Language: EN


What is the flow control of execution

So far we had said that a program is a sequence of statements (or actions) that are executed linearly from beginning to end.

Well… actually that is not entirely true. It is true that our program will become a series of instructions, placed in a series one after the other.


When executed, the computer will keep track of which is the current instruction. This “arrow” that indicates the instruction to be executed, will change to go through the entire program.

However, if the execution point could only move one by one forward, we could only do a predetermined sequence of actions. We could do “big calculations” but little else.

For this to be interesting the execution point can change at any time to any other point in the program. That is, it can jump several instructions forward, and even backwards.

This is what we call the program’s execution flow. The instructions and tools we have to manage and change the program, we call flow control structures.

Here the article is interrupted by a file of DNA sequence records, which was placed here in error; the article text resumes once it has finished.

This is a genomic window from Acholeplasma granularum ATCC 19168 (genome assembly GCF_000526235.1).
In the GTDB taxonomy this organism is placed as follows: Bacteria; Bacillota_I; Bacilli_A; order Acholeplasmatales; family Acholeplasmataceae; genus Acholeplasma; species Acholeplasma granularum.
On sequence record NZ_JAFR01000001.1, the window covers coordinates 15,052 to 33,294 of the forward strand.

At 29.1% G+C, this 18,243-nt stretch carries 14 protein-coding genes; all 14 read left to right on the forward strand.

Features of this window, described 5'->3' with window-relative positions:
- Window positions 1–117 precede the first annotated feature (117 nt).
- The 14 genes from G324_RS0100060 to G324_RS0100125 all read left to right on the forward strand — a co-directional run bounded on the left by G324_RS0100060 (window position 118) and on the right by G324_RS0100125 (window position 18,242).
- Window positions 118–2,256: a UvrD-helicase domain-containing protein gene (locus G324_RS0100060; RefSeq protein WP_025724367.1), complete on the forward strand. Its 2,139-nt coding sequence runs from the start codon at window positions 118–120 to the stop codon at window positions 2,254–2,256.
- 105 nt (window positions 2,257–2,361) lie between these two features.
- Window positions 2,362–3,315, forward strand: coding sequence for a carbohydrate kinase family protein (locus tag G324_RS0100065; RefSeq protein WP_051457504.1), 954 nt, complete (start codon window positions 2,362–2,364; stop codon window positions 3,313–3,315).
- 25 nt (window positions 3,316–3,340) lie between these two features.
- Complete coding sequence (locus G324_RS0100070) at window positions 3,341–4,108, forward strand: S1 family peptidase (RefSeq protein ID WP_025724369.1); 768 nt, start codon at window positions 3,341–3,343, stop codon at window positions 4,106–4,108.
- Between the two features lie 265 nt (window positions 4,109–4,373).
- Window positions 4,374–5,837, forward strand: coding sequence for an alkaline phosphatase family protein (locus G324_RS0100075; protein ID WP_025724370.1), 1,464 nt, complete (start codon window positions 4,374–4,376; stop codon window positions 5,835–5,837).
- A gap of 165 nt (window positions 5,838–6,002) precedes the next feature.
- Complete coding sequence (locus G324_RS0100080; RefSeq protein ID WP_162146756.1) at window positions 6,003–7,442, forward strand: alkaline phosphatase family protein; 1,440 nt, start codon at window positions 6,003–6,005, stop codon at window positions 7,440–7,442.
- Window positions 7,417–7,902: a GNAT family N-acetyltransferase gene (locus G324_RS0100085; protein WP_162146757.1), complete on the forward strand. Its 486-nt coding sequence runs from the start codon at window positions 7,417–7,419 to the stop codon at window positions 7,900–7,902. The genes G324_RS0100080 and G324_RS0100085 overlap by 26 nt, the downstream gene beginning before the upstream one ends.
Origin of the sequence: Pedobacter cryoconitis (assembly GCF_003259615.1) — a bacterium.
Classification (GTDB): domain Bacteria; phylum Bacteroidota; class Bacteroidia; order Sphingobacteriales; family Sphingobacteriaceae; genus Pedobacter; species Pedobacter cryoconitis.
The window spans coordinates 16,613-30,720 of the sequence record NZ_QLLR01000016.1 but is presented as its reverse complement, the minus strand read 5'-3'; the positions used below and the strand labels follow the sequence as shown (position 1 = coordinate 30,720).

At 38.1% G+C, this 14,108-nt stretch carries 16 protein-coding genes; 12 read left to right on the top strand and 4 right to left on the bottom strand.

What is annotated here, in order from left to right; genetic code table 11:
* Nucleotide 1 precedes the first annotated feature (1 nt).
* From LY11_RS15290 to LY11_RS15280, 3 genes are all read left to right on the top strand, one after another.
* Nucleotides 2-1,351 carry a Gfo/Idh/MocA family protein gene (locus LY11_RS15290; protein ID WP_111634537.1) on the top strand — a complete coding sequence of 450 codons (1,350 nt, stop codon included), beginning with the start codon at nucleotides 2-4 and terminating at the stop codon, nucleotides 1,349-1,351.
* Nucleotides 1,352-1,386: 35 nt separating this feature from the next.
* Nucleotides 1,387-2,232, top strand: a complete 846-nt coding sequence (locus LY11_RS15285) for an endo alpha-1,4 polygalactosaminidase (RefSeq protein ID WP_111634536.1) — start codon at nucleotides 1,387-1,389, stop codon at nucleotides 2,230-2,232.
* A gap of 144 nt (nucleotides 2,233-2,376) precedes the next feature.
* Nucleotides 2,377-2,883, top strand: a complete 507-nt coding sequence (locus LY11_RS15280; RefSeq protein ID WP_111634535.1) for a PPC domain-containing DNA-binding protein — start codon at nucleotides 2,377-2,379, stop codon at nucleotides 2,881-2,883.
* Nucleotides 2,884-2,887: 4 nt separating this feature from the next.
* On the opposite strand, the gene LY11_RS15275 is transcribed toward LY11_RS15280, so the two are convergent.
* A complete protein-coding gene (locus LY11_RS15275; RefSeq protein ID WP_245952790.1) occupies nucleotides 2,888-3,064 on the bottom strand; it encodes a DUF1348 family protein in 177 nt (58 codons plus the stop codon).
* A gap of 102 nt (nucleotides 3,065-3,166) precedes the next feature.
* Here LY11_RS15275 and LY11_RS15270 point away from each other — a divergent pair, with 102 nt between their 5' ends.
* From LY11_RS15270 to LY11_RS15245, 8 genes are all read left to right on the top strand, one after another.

Flow control structures are the instructions that allow a program to make decisions and perform different actions according to the given conditions, and they are one of the most important parts of programming.

Types of flow control structures

There are several types of flow control structures, including:

  • Jump structures: allow the programmer to transfer flow control to a different location in the program. The most common jump structure is the GO-TO.
  • Conditional structures: allow the program to make decisions based on a condition. The most common conditional structures are IF, IF-ELSE, IF-ELSEIF SWITCH, and the ternary operator.
  • Loop structures: allow the program to repeat a sequence of instructions several times. The most common loop structures are WHILE, DO-WHILE, FOR, FOREACH.
  • Error management structures: allow the program to respond to errors or exceptions. The most common one is TRY-CATCH.

Not all of them are equally “well seen”. In particular, we will see that GO-TO is something we shouldn’t use, and TRY-CATCH would be up for debate. But as the goal of the course is to talk about programming and its evolution, I think it is important to include all of them.